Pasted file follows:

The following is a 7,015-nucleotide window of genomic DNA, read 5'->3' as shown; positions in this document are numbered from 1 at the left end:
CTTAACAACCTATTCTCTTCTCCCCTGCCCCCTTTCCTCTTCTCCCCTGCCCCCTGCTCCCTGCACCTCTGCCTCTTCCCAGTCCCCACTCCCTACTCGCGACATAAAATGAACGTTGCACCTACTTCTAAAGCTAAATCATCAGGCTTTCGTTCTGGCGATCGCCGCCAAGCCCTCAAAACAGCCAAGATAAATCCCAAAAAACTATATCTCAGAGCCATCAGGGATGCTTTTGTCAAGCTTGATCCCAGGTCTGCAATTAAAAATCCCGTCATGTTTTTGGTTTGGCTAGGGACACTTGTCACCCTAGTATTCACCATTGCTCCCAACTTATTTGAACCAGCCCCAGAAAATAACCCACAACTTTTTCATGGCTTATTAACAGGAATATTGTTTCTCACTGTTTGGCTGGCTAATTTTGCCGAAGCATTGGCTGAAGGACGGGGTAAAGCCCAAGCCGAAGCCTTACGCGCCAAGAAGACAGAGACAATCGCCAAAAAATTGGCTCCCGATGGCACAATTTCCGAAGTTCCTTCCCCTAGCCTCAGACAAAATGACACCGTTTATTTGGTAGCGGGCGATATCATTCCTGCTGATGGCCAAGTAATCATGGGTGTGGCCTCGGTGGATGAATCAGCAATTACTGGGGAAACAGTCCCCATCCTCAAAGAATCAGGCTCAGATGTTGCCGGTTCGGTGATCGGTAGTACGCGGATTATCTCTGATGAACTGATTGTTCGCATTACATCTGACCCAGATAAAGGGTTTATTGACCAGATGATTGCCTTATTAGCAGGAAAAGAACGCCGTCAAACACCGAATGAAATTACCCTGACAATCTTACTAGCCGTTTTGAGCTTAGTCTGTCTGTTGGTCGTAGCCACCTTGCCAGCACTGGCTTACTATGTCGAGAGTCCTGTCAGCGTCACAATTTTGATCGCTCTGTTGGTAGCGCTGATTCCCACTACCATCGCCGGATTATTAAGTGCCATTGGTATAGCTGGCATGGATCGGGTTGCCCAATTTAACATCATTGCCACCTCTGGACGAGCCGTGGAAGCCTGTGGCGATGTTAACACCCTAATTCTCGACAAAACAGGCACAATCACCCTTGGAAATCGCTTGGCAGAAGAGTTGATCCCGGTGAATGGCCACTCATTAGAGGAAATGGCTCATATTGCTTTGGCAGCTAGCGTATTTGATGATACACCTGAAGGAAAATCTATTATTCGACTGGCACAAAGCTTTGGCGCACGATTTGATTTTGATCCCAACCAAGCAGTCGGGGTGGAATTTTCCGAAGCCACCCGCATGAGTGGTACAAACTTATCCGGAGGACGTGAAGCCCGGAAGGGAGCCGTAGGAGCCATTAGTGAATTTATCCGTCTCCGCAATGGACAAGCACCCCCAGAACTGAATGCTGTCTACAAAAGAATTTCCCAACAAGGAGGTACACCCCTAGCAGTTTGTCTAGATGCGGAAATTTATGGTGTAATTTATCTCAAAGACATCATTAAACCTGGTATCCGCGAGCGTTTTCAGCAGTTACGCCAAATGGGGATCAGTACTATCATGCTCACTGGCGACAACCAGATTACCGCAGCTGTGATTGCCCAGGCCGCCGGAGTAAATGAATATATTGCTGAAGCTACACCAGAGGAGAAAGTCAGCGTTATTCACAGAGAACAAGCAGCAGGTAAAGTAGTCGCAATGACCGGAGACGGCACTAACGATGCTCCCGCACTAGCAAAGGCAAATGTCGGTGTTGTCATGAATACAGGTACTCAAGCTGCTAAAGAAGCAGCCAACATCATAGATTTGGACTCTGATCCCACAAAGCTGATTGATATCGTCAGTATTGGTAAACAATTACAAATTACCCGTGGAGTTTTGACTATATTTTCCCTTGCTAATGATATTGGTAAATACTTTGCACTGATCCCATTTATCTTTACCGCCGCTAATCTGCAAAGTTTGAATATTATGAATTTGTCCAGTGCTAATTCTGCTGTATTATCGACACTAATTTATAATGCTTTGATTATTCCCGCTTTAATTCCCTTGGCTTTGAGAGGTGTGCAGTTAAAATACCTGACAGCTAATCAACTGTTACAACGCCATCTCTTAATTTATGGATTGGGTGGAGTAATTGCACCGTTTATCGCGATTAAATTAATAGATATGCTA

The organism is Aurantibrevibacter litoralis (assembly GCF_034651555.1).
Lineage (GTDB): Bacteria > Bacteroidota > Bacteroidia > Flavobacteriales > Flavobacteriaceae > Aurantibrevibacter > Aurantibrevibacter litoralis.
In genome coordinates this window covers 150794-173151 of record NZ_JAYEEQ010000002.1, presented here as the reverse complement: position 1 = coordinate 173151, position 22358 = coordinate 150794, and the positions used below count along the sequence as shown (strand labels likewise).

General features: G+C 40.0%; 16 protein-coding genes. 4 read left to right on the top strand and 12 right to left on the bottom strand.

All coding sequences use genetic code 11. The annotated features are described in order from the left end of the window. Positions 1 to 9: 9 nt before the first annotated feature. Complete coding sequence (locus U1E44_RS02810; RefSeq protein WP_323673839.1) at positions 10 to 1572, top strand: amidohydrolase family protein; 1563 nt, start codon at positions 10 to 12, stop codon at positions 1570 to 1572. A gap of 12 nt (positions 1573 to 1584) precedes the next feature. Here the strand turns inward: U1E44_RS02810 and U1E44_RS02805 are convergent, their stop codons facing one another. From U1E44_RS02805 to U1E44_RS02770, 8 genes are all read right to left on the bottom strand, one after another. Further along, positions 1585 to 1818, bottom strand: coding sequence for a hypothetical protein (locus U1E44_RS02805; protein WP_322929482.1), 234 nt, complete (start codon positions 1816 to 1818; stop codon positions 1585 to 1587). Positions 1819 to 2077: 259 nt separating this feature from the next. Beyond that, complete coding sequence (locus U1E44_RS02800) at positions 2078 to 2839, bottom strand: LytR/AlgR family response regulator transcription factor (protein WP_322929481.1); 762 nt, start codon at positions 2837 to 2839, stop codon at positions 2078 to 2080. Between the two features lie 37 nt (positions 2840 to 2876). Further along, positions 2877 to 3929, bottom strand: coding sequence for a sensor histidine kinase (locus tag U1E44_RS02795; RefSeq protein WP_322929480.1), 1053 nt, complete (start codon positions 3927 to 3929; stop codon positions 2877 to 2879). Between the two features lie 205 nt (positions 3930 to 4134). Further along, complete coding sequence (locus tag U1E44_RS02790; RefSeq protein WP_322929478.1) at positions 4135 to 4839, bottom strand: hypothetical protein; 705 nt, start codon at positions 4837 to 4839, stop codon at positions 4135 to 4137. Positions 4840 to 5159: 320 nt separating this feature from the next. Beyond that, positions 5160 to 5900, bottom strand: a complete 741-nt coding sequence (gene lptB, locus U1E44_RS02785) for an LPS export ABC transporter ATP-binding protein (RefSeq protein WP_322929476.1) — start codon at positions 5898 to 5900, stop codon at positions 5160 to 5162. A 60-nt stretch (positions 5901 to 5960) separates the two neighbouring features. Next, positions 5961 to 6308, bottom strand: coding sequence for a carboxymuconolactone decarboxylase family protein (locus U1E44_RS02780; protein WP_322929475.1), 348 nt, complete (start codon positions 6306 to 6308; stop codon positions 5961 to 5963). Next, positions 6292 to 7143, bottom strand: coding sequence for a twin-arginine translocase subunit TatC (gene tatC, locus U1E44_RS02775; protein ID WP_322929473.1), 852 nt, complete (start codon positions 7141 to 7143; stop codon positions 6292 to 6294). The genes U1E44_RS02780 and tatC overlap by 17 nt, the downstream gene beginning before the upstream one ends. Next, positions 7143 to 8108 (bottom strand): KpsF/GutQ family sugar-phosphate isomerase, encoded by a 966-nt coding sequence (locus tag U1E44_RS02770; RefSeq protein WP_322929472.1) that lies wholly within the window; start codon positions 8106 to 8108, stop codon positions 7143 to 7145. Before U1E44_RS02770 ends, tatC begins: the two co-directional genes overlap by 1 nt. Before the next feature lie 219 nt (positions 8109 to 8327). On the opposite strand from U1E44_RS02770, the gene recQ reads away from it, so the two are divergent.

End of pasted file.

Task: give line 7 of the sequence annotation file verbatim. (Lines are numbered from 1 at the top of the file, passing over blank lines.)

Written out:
All coding sequences use genetic code 11. The annotated features are described in order from the left end of the window. Positions 1 to 9: 9 nt before the first annotated feature. Complete coding sequence (locus U1E44_RS02810; RefSeq protein WP_323673839.1) at positions 10 to 1572, top strand: amidohydrolase family protein; 1563 nt, start codon at positions 10 to 12, stop codon at positions 1570 to 1572. A gap of 12 nt (positions 1573 to 1584) precedes the next feature. Here the strand turns inward: U1E44_RS02810 and U1E44_RS02805 are convergent, their stop codons facing one another. From U1E44_RS02805 to U1E44_RS02770, 8 genes are all read right to left on the bottom strand, one after another. Further along, positions 1585 to 1818, bottom strand: coding sequence for a hypothetical protein (locus U1E44_RS02805; protein WP_322929482.1), 234 nt, complete (start codon positions 1816 to 1818; stop codon positions 1585 to 1587). Positions 1819 to 2077: 259 nt separating this feature from the next. Beyond that, complete coding sequence (locus U1E44_RS02800) at positions 2078 to 2839, bottom strand: LytR/AlgR family response regulator transcription factor (protein WP_322929481.1); 762 nt, start codon at positions 2837 to 2839, stop codon at positions 2078 to 2080. Between the two features lie 37 nt (positions 2840 to 2876). Further along, positions 2877 to 3929, bottom strand: coding sequence for a sensor histidine kinase (locus tag U1E44_RS02795; RefSeq protein WP_322929480.1), 1053 nt, complete (start codon positions 3927 to 3929; stop codon positions 2877 to 2879). Between the two features lie 205 nt (positions 3930 to 4134). Further along, complete coding sequence (locus tag U1E44_RS02790; RefSeq protein WP_322929478.1) at positions 4135 to 4839, bottom strand: hypothetical protein; 705 nt, start codon at positions 4837 to 4839, stop codon at positions 4135 to 4137. Positions 4840 to 5159: 320 nt separating this feature from the next. Beyond that, positions 5160 to 5900, bottom strand: a complete 741-nt coding sequence (gene lptB, locus U1E44_RS02785) for an LPS export ABC transporter ATP-binding protein (RefSeq protein WP_322929476.1) — start codon at positions 5898 to 5900, stop codon at positions 5160 to 5162. A 60-nt stretch (positions 5901 to 5960) separates the two neighbouring features. Next, positions 5961 to 6308, bottom strand: coding sequence for a carboxymuconolactone decarboxylase family protein (locus U1E44_RS02780; protein WP_322929475.1), 348 nt, complete (start codon positions 6306 to 6308; stop codon positions 5961 to 5963). Next, positions 6292 to 7143, bottom strand: coding sequence for a twin-arginine translocase subunit TatC (gene tatC, locus U1E44_RS02775; protein ID WP_322929473.1), 852 nt, complete (start codon positions 7141 to 7143; stop codon positions 6292 to 6294). The genes U1E44_RS02780 and tatC overlap by 17 nt, the downstream gene beginning before the upstream one ends. Next, positions 7143 to 8108 (bottom strand): KpsF/GutQ family sugar-phosphate isomerase, encoded by a 966-nt coding sequence (locus tag U1E44_RS02770; RefSeq protein WP_322929472.1) that lies wholly within the window; start codon positions 8106 to 8108, stop codon positions 7143 to 7145. Before U1E44_RS02770 ends, tatC begins: the two co-directional genes overlap by 1 nt. Before the next feature lie 219 nt (positions 8109 to 8327). On the opposite strand from U1E44_RS02770, the gene recQ reads away from it, so the two are divergent.